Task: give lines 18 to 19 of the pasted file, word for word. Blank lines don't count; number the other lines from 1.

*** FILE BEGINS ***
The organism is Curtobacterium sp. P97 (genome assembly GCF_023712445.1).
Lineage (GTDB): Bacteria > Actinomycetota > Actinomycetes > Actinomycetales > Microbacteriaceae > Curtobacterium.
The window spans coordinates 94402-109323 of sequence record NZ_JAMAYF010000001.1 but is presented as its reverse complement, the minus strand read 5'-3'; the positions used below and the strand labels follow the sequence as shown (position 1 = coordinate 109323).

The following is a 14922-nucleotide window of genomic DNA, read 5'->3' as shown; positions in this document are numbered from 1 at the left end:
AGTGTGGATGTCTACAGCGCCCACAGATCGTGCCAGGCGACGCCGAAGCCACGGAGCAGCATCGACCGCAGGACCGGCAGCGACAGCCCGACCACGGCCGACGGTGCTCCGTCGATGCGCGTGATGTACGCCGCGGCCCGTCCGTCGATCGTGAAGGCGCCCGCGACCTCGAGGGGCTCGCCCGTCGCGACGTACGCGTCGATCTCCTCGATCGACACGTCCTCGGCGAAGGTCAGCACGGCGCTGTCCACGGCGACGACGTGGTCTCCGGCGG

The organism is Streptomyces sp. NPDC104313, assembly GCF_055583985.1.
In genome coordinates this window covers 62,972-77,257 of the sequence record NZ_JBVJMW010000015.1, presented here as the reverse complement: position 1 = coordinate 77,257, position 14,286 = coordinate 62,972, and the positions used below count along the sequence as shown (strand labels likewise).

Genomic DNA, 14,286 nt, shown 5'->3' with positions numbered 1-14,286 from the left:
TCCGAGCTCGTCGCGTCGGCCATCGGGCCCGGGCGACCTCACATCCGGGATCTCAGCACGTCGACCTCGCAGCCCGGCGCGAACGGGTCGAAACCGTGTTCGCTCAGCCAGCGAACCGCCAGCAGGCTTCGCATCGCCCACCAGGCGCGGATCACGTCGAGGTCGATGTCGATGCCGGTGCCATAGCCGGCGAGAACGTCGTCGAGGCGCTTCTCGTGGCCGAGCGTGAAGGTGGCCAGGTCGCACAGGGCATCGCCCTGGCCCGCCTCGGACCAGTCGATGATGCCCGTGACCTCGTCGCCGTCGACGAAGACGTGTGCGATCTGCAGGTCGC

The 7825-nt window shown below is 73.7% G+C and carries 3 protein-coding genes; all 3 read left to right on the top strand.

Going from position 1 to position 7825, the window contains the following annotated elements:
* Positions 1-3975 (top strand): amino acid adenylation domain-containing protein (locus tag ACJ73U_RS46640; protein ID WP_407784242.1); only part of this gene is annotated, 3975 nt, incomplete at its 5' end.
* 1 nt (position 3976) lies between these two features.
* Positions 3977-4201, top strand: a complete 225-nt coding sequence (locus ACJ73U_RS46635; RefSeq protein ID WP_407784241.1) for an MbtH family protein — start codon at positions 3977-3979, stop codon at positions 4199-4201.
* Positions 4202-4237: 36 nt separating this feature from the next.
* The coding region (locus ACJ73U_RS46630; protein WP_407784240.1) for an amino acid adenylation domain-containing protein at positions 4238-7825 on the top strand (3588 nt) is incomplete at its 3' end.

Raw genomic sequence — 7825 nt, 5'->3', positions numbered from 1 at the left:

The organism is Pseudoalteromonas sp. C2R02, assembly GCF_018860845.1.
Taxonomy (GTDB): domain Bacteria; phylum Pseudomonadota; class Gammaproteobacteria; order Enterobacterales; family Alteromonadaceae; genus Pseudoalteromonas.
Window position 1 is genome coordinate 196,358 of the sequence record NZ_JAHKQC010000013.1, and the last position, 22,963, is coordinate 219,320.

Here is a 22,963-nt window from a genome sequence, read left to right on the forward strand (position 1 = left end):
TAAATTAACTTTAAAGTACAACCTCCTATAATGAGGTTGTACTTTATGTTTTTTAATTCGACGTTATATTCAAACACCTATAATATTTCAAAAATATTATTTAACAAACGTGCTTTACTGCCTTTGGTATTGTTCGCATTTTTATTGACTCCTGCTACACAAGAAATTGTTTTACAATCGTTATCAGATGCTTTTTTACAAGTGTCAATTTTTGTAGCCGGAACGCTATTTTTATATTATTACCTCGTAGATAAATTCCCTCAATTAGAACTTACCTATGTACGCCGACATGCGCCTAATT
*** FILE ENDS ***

The organism is Pseudoalteromonas sp. C2R02, assembly GCF_018860845.1.
Taxonomy (GTDB): domain Bacteria; phylum Pseudomonadota; class Gammaproteobacteria; order Enterobacterales; family Alteromonadaceae; genus Pseudoalteromonas.